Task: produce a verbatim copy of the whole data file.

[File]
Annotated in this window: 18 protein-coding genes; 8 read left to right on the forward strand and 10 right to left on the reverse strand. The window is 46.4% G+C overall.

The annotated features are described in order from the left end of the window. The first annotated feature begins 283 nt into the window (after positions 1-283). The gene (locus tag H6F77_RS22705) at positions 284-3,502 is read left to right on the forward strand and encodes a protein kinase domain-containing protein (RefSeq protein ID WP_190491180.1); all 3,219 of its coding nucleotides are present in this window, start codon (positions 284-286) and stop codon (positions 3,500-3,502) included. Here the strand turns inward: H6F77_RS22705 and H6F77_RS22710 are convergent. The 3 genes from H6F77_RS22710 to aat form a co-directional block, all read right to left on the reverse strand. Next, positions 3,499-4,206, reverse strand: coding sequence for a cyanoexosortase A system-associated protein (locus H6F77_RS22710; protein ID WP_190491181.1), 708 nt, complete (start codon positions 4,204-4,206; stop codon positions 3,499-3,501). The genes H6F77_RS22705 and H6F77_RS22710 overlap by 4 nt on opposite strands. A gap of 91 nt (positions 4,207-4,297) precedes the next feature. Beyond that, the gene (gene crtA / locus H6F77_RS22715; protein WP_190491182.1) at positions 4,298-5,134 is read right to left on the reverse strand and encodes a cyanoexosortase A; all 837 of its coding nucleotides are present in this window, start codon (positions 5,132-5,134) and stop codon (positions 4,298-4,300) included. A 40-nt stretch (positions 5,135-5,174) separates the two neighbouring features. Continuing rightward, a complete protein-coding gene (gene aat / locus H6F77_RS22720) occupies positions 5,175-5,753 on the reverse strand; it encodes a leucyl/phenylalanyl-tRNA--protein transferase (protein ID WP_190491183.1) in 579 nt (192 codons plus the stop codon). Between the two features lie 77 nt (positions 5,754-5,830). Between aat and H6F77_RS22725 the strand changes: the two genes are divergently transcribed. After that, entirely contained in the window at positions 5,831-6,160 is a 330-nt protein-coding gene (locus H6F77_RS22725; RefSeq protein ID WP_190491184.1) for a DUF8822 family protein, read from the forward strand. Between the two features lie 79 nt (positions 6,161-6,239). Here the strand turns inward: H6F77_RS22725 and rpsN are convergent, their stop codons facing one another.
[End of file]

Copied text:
Annotated in this window: 18 protein-coding genes; 8 read left to right on the forward strand and 10 right to left on the reverse strand. The window is 46.4% G+C overall.

The annotated features are described in order from the left end of the window. The first annotated feature begins 283 nt into the window (after positions 1-283). The gene (locus tag H6F77_RS22705) at positions 284-3,502 is read left to right on the forward strand and encodes a protein kinase domain-containing protein (RefSeq protein ID WP_190491180.1); all 3,219 of its coding nucleotides are present in this window, start codon (positions 284-286) and stop codon (positions 3,500-3,502) included. Here the strand turns inward: H6F77_RS22705 and H6F77_RS22710 are convergent. The 3 genes from H6F77_RS22710 to aat form a co-directional block, all read right to left on the reverse strand. Next, positions 3,499-4,206, reverse strand: coding sequence for a cyanoexosortase A system-associated protein (locus H6F77_RS22710; protein ID WP_190491181.1), 708 nt, complete (start codon positions 4,204-4,206; stop codon positions 3,499-3,501). The genes H6F77_RS22705 and H6F77_RS22710 overlap by 4 nt on opposite strands. A gap of 91 nt (positions 4,207-4,297) precedes the next feature. Beyond that, the gene (gene crtA / locus H6F77_RS22715; protein WP_190491182.1) at positions 4,298-5,134 is read right to left on the reverse strand and encodes a cyanoexosortase A; all 837 of its coding nucleotides are present in this window, start codon (positions 5,132-5,134) and stop codon (positions 4,298-4,300) included. A 40-nt stretch (positions 5,135-5,174) separates the two neighbouring features. Continuing rightward, a complete protein-coding gene (gene aat / locus H6F77_RS22720) occupies positions 5,175-5,753 on the reverse strand; it encodes a leucyl/phenylalanyl-tRNA--protein transferase (protein ID WP_190491183.1) in 579 nt (192 codons plus the stop codon). Between the two features lie 77 nt (positions 5,754-5,830). Between aat and H6F77_RS22725 the strand changes: the two genes are divergently transcribed. After that, entirely contained in the window at positions 5,831-6,160 is a 330-nt protein-coding gene (locus H6F77_RS22725; RefSeq protein ID WP_190491184.1) for a DUF8822 family protein, read from the forward strand. Between the two features lie 79 nt (positions 6,161-6,239). Here the strand turns inward: H6F77_RS22725 and rpsN are convergent, their stop codons facing one another.